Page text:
Verizon workers hit the picket lines in Utica

By WKTV News

UTICA, NY (WKTV) Verizon employees hit the picket lines early Sunday morning all across the country, including here in Utica. This, just hours after the company and the union that represents most Verizon worker, Communication Workers of America, or C.W.A., could not reach a deal by the midnight Saturday deadline.

A few dozen workers are walking a path along Genesee Street in Utica in front of Verizon's Utica offices across from the Stanley Performing Arts Center.

CWA Local 1126 President Michael Garry says the strike effects 35,000 workers nationwide, about 300 of those workers are here in Central New York.

Garry says the company is not being fair to the workers that got the company to the financial position its in, which he calls, a good one, "they're trying to take advantage of hard economic times is what our feeling is, you maybe would be able to see that, but it's not hard economic times for Verizon. Verizon is very profitable, both wireline and wireless line. They've made over the past four and a half years, over 22 and half billion."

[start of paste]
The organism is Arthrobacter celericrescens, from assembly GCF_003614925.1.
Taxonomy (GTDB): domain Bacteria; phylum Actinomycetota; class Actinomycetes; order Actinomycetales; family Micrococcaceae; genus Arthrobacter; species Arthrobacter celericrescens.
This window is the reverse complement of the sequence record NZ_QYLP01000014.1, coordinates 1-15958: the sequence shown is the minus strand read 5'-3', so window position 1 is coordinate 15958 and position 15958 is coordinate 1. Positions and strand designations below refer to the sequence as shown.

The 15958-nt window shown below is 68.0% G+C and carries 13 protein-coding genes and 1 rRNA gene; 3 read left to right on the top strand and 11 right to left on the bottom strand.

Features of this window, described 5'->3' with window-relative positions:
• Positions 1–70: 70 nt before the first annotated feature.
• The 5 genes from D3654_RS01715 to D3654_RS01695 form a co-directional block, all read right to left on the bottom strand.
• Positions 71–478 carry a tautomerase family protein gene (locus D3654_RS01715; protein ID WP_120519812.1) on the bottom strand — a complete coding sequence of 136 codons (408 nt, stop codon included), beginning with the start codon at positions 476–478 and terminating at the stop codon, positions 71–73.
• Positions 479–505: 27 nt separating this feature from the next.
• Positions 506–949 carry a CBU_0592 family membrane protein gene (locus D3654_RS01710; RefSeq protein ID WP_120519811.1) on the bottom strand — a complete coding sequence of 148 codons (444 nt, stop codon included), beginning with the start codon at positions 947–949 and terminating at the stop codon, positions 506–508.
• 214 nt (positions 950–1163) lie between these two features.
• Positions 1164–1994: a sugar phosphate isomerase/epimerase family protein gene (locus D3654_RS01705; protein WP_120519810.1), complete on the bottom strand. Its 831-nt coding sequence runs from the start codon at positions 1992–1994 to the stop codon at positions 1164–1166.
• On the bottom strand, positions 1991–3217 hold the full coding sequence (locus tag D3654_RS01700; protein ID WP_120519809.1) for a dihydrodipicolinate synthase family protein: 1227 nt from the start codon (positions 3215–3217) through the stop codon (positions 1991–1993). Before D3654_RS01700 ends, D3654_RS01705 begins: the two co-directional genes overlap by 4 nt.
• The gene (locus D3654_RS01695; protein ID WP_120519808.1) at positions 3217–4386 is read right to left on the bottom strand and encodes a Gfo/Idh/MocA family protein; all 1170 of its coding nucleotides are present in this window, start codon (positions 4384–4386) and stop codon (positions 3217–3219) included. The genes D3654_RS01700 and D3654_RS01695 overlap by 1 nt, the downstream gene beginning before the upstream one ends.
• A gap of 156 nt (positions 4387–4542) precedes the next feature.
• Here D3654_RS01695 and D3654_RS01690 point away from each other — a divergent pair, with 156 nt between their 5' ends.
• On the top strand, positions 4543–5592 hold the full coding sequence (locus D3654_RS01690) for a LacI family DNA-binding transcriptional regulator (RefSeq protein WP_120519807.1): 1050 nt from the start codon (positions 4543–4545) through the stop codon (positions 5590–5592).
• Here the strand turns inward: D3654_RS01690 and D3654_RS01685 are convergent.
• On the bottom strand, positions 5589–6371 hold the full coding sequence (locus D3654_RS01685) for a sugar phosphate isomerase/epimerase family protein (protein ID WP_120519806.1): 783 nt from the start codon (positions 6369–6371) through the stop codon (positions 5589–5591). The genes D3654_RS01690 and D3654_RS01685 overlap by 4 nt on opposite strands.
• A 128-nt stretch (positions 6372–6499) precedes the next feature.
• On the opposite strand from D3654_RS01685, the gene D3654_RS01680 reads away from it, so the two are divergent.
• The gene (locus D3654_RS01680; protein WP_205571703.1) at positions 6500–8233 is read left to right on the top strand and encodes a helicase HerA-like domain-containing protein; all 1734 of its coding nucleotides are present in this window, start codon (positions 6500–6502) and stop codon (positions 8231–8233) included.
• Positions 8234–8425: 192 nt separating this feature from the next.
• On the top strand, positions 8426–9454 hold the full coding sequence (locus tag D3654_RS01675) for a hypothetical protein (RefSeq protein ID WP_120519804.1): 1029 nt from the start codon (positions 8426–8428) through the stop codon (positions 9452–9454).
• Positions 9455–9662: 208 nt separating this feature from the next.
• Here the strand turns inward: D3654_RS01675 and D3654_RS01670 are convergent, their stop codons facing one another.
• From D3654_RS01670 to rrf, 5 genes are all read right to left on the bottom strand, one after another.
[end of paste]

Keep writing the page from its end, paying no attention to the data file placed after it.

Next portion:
Verizon is asking for concessions from workers in regards to health care, pensions and work rules. Garry says the union is not asking for much, but he says the company won't budge on any of its approximately 100 contested issues in the proposed new three year contract, "all we really want is what we've got. We're not looking for giant wage increases, we're not looking for anything other than what's always been there over the past three years."

Verizon says it has activated a contingency plan to provide customers with "limited disruption in service" during the strike.

When asked to respond to some people's view across the country that workers in this day and age ought to feel lucky to just have a job period, Garry answered, "this is actually about those jobs. We feel Verizon is not being a good corporate citizen. Yes we are very happy to have these jobs, and we are actually taking a stand for those middle class jobs."

Garry says he and other union leaders throughout the country look forward to the two sides getting back to the bargaining table with corporate leaders as soon as possible.

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